Application Process for the 2019 Charity Entrepreneurship Incubation Programpost by Darius_Meissner, KarolinaSarek · 2019-09-17T07:32:36.941Z · score: 47 (26 votes) · EA · GW · 1 comments
Introduction Recommendations for future applicants The application process Outcome Number and share of applicants Time-cost The applicants Cofounder preference Cause area preference Country of residence Familiarity with effective altruism Cause area familiarity Conclusion None 1 comment
I wrote the following report while interning at Charity Entrepreneurship (CE). My work was supervised and is endorsed by Karolina Sarek, CE's Co-founder and Director of Research.
We at Charity Entrepreneurship recently ran our first formal two-month charity incubation program in London, which resulted in the foundation of around five counterfactual new charities.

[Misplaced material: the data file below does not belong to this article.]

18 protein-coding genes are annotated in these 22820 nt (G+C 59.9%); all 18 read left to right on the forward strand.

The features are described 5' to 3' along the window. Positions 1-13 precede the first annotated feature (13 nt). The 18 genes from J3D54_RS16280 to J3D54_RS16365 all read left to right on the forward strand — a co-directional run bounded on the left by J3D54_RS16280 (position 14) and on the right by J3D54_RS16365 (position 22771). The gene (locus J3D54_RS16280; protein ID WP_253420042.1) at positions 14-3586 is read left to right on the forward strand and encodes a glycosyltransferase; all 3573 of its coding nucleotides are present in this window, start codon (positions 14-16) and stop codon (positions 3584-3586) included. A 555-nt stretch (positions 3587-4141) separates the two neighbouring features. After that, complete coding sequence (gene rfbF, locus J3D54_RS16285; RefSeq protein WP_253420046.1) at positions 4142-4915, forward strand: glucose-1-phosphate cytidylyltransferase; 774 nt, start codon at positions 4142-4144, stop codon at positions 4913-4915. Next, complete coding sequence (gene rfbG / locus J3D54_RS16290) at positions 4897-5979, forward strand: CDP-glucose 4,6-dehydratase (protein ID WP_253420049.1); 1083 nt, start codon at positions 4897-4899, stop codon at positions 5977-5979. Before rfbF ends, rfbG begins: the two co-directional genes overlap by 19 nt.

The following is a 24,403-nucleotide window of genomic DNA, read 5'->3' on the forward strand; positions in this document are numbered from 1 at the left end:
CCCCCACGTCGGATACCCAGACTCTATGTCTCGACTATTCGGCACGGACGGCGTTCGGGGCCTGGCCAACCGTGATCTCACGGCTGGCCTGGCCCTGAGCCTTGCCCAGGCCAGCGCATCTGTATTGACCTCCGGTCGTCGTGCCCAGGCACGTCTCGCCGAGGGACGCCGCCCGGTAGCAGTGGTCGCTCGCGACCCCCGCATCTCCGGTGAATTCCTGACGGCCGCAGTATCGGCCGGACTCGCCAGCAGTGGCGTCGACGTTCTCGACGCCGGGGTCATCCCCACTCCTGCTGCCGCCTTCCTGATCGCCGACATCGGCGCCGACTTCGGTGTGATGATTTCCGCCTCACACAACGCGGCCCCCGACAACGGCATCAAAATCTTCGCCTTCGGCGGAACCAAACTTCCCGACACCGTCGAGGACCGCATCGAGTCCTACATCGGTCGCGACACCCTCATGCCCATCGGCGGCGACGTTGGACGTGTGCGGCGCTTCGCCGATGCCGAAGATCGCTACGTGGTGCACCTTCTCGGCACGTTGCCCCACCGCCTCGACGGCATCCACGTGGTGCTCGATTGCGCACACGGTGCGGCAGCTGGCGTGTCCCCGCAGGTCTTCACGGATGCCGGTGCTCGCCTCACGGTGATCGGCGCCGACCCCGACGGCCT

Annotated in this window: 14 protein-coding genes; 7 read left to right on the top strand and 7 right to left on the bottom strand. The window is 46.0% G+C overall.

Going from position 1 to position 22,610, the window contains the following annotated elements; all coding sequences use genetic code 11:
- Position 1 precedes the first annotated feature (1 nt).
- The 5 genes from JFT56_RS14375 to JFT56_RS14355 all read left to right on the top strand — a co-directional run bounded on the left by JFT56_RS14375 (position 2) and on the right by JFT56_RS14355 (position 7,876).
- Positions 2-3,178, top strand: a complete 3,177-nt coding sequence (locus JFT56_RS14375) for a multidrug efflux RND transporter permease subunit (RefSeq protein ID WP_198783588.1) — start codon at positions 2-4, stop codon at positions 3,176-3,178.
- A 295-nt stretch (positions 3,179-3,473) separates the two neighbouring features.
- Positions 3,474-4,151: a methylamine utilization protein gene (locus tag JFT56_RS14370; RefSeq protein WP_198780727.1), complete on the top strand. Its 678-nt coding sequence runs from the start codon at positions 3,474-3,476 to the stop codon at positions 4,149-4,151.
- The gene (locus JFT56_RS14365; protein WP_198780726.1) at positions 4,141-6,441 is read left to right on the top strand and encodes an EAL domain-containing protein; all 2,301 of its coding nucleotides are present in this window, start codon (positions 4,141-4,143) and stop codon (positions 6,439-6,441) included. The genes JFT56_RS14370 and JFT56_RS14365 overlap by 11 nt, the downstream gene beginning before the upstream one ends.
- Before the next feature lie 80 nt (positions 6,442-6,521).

This post provides a brief overview of the application process that we used to select our 13 program participants and its outcomes. The main goal of the application process was to identify the candidates most likely to successfully found and execute one of our recommended charity ideas. We hope that this post will be useful for future applicants and other organizations in the effective altruism (EA) community.
Recommendations for future applicants
- Develop and showcase your dedication to doing the most good and your understanding of EA. We have found that members of the EA community tend to have a comparative advantage in our incubation program relative to other applicants. EA community members tend to be more motivated by social impacts and have a better understanding of key concepts, such as cost-effectiveness reasoning, which are vital to founding an impactful charity.
- What you do not need to have a realistic chance of being accepted into the program: i) an advanced academic degree such as a master's or PhD; ii) a degree from a prestigious university; iii) professional experience relevant to founding a charity; or iv) pre-existing strong (professional) expertise with respect to your preferred cause area.